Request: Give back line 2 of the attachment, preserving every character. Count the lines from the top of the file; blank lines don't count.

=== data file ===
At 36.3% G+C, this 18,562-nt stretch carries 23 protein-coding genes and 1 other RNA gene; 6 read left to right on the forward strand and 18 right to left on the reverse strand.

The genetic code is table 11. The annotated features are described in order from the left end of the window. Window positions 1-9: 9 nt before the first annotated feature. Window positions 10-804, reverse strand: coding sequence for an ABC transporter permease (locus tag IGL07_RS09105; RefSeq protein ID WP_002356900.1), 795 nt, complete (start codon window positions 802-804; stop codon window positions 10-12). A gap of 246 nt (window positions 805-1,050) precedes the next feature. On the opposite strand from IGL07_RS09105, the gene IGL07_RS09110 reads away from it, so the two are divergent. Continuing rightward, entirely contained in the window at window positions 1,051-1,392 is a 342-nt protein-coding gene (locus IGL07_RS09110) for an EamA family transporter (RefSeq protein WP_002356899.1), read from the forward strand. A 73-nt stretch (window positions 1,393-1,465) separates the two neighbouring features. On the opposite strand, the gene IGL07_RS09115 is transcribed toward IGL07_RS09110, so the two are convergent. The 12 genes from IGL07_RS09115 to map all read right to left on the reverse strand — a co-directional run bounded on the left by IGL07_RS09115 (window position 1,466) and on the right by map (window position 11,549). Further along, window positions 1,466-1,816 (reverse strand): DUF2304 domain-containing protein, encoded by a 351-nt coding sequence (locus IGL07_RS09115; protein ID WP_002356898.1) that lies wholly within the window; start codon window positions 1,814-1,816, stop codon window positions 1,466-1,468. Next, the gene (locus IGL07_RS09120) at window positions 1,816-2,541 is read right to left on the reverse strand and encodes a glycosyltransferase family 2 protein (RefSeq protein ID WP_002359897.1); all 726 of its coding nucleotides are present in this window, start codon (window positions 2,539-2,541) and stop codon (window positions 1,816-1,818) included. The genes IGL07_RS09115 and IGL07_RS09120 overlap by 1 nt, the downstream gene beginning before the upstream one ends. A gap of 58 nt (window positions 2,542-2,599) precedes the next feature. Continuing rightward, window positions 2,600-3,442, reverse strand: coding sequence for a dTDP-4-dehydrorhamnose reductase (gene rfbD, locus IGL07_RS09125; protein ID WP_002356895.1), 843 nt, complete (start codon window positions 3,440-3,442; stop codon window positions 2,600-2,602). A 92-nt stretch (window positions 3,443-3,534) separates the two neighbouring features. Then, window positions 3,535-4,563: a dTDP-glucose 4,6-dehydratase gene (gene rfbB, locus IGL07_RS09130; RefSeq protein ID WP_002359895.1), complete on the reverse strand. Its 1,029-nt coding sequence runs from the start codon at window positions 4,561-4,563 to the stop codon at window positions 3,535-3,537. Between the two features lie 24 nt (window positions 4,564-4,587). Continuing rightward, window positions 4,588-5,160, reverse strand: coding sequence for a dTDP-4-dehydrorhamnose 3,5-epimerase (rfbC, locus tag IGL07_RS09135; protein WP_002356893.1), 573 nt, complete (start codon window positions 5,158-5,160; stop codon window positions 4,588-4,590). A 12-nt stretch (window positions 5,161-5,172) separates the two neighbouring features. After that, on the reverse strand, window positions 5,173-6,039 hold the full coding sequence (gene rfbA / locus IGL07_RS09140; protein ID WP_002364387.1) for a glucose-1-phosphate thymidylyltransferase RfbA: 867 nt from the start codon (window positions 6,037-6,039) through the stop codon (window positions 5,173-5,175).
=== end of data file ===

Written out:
The genetic code is table 11. The annotated features are described in order from the left end of the window. Window positions 1-9: 9 nt before the first annotated feature. Window positions 10-804, reverse strand: coding sequence for an ABC transporter permease (locus tag IGL07_RS09105; RefSeq protein ID WP_002356900.1), 795 nt, complete (start codon window positions 802-804; stop codon window positions 10-12). A gap of 246 nt (window positions 805-1,050) precedes the next feature. On the opposite strand from IGL07_RS09105, the gene IGL07_RS09110 reads away from it, so the two are divergent. Continuing rightward, entirely contained in the window at window positions 1,051-1,392 is a 342-nt protein-coding gene (locus IGL07_RS09110) for an EamA family transporter (RefSeq protein WP_002356899.1), read from the forward strand. A 73-nt stretch (window positions 1,393-1,465) separates the two neighbouring features. On the opposite strand, the gene IGL07_RS09115 is transcribed toward IGL07_RS09110, so the two are convergent. The 12 genes from IGL07_RS09115 to map all read right to left on the reverse strand — a co-directional run bounded on the left by IGL07_RS09115 (window position 1,466) and on the right by map (window position 11,549). Further along, window positions 1,466-1,816 (reverse strand): DUF2304 domain-containing protein, encoded by a 351-nt coding sequence (locus IGL07_RS09115; protein ID WP_002356898.1) that lies wholly within the window; start codon window positions 1,814-1,816, stop codon window positions 1,466-1,468. Next, the gene (locus IGL07_RS09120) at window positions 1,816-2,541 is read right to left on the reverse strand and encodes a glycosyltransferase family 2 protein (RefSeq protein ID WP_002359897.1); all 726 of its coding nucleotides are present in this window, start codon (window positions 2,539-2,541) and stop codon (window positions 1,816-1,818) included. The genes IGL07_RS09115 and IGL07_RS09120 overlap by 1 nt, the downstream gene beginning before the upstream one ends. A gap of 58 nt (window positions 2,542-2,599) precedes the next feature. Continuing rightward, window positions 2,600-3,442, reverse strand: coding sequence for a dTDP-4-dehydrorhamnose reductase (gene rfbD, locus IGL07_RS09125; protein ID WP_002356895.1), 843 nt, complete (start codon window positions 3,440-3,442; stop codon window positions 2,600-2,602). A 92-nt stretch (window positions 3,443-3,534) separates the two neighbouring features. Then, window positions 3,535-4,563: a dTDP-glucose 4,6-dehydratase gene (gene rfbB, locus IGL07_RS09130; RefSeq protein ID WP_002359895.1), complete on the reverse strand. Its 1,029-nt coding sequence runs from the start codon at window positions 4,561-4,563 to the stop codon at window positions 3,535-3,537. Between the two features lie 24 nt (window positions 4,564-4,587). Continuing rightward, window positions 4,588-5,160, reverse strand: coding sequence for a dTDP-4-dehydrorhamnose 3,5-epimerase (rfbC, locus tag IGL07_RS09135; protein WP_002356893.1), 573 nt, complete (start codon window positions 5,158-5,160; stop codon window positions 4,588-4,590). A 12-nt stretch (window positions 5,161-5,172) separates the two neighbouring features. After that, on the reverse strand, window positions 5,173-6,039 hold the full coding sequence (gene rfbA / locus IGL07_RS09140; protein ID WP_002364387.1) for a glucose-1-phosphate thymidylyltransferase RfbA: 867 nt from the start codon (window positions 6,037-6,039) through the stop codon (window positions 5,173-5,175).